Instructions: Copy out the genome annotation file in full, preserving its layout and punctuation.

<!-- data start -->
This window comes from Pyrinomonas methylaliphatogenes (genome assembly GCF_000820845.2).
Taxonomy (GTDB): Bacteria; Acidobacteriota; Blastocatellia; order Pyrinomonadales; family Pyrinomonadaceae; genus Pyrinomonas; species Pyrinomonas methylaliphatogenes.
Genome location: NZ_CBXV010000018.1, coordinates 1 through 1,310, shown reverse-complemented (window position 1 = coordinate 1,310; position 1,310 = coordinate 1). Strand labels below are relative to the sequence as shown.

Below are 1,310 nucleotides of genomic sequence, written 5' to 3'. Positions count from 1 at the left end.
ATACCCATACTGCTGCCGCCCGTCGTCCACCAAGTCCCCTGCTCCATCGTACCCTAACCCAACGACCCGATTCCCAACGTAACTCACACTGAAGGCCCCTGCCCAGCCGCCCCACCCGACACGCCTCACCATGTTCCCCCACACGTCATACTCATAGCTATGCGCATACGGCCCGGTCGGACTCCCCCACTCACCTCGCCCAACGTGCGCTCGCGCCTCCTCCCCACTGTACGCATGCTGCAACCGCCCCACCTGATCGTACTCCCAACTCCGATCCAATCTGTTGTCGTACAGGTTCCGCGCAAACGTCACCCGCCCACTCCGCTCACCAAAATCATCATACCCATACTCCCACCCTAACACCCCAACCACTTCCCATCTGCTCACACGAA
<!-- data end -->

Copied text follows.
This window comes from Pyrinomonas methylaliphatogenes (genome assembly GCF_000820845.2).
Taxonomy (GTDB): Bacteria; Acidobacteriota; Blastocatellia; order Pyrinomonadales; family Pyrinomonadaceae; genus Pyrinomonas; species Pyrinomonas methylaliphatogenes.
Genome location: NZ_CBXV010000018.1, coordinates 1 through 1,310, shown reverse-complemented (window position 1 = coordinate 1,310; position 1,310 = coordinate 1). Strand labels below are relative to the sequence as shown.

Below are 1,310 nucleotides of genomic sequence, written 5' to 3'. Positions count from 1 at the left end.
ATACCCATACTGCTGCCGCCCGTCGTCCACCAAGTCCCCTGCTCCATCGTACCCTAACCCAACGACCCGATTCCCAACGTAACTCACACTGAAGGCCCCTGCCCAGCCGCCCCACCCGACACGCCTCACCATGTTCCCCCACACGTCATACTCATAGCTATGCGCATACGGCCCGGTCGGACTCCCCCACTCACCTCGCCCAACGTGCGCTCGCGCCTCCTCCCCACTGTACGCATGCTGCAACCGCCCCACCTGATCGTACTCCCAACTCCGATCCAATCTGTTGTCGTACAGGTTCCGCGCAAACGTCACCCGCCCACTCCGCTCACCAAAATCATCATACCCATACTCCCACCCTAACACCCCAACCACTTCCCATCTGCTCACACGAA